Phone Call from Police to Parent

Tip 1: When a parent receives a #YCJA phone call from the police requesting that he or she bring their child to the police station for questioning, the parent may immediately wish to consult a lawyer for some basic over-the-telephone emergency advice. The purpose of this site is not to give advice. However a parent probably should get advice about these concerns.

 

List of parental concerns whenever a police officer calls:

1. Anything the parent says to the police is "on the record".

2. Anything the child says to the police is "on the record".

3. The police may be fishing for information from the parent.

4. The police may be fishing for information from the child.

5. The police may not yet have enough information to charge the child.

6. The police may never charge the child if the child does not make a statement.

7. The police may charge the child if the child makes a statement.

8. The child may be more likely to be charged if the child makes a statement.

9. If the parent brings the child to the police station, the child may be more likely to make a statement.

10. If the parent tells the child to tell everything to the police, the child may be more likely to be charged.

 


It is very difficult for a parent in this situation. You may be receiving information from the police that is confusing. You may be receiving information from police that they do not intend to charge your son or daughter. You are torn between your concern to protect your child and the "responsibility" that the police are heaping on your shoulders. The police may be minimizing the seriousness of the involvement by your son or daughter.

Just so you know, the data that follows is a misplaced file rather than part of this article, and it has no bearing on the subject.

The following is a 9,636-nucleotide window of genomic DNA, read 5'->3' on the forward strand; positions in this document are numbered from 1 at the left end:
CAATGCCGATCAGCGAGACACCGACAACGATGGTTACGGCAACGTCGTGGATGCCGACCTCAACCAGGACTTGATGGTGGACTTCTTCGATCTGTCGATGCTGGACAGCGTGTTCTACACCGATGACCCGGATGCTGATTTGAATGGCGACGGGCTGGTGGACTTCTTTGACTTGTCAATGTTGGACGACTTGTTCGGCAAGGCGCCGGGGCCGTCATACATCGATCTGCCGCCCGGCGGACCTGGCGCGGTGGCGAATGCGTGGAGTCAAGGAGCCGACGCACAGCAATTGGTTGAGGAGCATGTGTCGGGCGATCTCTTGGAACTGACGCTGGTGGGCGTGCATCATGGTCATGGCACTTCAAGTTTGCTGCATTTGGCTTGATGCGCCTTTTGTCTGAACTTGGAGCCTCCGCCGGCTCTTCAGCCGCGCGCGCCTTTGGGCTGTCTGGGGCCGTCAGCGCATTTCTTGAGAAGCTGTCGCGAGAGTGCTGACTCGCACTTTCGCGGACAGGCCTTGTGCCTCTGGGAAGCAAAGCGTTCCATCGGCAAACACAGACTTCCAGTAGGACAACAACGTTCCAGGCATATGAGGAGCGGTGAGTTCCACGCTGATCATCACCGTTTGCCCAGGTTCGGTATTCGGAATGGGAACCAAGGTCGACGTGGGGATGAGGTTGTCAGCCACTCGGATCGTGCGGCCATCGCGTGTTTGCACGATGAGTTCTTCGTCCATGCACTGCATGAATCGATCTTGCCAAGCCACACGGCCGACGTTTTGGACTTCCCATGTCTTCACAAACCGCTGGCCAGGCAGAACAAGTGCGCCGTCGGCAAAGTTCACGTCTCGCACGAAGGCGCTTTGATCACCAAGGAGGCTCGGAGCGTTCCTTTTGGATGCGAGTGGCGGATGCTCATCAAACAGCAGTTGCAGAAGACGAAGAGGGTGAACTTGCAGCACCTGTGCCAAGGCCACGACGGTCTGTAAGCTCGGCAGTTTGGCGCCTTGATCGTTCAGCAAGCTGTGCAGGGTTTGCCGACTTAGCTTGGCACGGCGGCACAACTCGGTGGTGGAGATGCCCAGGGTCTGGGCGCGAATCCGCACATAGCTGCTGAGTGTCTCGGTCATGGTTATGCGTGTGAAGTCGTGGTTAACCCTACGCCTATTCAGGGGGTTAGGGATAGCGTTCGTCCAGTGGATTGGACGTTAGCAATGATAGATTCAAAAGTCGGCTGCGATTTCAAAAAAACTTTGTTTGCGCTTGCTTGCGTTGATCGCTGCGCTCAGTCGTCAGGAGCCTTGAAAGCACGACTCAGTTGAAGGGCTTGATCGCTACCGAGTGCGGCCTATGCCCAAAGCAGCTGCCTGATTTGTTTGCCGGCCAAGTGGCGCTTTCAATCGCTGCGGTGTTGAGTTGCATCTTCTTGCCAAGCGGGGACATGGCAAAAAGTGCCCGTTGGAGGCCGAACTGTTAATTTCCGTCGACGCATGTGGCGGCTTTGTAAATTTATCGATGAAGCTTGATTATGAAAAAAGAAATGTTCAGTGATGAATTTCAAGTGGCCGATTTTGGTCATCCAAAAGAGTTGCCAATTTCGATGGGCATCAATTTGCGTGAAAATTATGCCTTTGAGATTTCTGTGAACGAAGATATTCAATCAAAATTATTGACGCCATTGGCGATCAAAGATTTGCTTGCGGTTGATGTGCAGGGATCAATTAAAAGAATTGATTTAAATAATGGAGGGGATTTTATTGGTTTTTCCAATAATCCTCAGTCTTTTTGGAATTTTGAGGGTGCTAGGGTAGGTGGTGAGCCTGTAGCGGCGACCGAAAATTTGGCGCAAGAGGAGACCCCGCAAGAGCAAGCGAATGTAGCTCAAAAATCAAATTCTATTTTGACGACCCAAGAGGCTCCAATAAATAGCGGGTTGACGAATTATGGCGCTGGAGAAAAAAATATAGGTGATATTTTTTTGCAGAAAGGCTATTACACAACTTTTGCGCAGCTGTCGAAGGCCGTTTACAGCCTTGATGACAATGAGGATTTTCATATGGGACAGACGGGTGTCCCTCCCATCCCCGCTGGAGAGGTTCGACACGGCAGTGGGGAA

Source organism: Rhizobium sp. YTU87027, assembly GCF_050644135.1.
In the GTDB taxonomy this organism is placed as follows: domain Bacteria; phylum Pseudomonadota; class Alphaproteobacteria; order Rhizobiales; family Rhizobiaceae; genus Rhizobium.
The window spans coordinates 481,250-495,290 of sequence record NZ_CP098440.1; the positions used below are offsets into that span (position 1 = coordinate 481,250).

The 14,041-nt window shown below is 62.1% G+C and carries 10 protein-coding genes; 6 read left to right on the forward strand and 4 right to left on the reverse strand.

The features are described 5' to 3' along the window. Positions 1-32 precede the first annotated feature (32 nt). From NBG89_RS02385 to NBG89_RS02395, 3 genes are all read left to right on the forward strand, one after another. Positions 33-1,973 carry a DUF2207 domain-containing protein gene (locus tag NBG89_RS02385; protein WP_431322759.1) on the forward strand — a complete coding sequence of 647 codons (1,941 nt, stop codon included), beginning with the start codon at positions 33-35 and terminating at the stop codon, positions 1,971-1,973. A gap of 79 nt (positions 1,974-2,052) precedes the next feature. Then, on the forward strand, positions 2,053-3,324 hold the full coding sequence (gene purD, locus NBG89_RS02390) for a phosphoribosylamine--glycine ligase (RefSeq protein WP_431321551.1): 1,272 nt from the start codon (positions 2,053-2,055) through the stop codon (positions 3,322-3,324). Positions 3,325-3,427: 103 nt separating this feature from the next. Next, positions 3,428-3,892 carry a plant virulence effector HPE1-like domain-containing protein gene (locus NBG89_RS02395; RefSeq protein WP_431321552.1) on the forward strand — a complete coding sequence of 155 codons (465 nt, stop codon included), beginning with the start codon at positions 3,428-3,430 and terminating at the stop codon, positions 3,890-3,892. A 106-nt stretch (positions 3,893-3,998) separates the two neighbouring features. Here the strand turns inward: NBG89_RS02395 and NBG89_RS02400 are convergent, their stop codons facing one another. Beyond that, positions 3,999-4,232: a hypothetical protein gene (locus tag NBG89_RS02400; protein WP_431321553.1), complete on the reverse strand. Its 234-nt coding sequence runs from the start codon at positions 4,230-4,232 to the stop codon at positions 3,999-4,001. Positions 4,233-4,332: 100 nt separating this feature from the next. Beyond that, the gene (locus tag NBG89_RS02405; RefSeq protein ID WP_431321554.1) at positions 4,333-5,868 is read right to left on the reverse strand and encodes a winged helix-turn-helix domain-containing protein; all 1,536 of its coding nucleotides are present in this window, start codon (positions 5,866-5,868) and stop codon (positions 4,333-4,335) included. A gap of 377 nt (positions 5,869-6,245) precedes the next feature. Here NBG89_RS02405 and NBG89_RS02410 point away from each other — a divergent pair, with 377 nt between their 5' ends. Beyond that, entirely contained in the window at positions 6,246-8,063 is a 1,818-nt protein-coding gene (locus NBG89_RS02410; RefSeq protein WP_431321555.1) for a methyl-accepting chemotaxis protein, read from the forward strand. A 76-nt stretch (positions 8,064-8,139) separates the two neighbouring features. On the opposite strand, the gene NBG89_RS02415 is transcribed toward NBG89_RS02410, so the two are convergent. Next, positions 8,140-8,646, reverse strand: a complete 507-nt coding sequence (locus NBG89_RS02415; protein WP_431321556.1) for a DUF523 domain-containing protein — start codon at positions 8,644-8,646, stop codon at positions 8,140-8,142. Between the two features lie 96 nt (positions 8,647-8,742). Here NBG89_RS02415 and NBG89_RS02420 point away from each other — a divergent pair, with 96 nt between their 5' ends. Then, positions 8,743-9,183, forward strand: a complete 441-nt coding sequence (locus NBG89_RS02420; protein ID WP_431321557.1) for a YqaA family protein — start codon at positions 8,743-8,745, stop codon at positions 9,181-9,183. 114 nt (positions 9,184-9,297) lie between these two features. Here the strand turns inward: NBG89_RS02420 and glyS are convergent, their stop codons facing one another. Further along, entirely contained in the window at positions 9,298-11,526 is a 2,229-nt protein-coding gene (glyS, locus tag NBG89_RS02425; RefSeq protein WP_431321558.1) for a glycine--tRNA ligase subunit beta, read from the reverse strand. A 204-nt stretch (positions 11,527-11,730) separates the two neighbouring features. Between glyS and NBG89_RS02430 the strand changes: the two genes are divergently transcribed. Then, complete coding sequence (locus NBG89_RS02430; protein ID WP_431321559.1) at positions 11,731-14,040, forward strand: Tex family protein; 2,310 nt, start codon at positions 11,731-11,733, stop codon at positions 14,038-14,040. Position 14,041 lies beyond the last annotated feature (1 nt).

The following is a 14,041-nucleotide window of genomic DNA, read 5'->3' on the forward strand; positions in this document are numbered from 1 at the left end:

What you should do:

1. Consider making a phone call to a lawyer to discuss what you should do on an emergency basis.

2. Hold off on bringing the child to the police until you have legal advice.

3. Book a face-to-face consultation with a lawyer before the meeting with the police if at all possible.

4. If police haven't arrested your child already, there is probably no urgency precluding good in-person legal advice before the visit to the police station.

 

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Stephen R. Biss, Barrister & Solicitor

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Advertisement. Any legal opinions expressed at this site relate to the Province of Ontario, Canada only. If you reside or carry on business in any other jurisdiction please consult a lawyer, solicitor, or attorney in your own jurisdiction. WARNING: All information contained herein is provided for the purpose of providing basic information only and should not be construed as formal legal advice. The author disclaims any and all liability resulting from reliance upon such information. You are strongly encouraged to seek and retain professional legal advice before relying upon any of the information contained herein.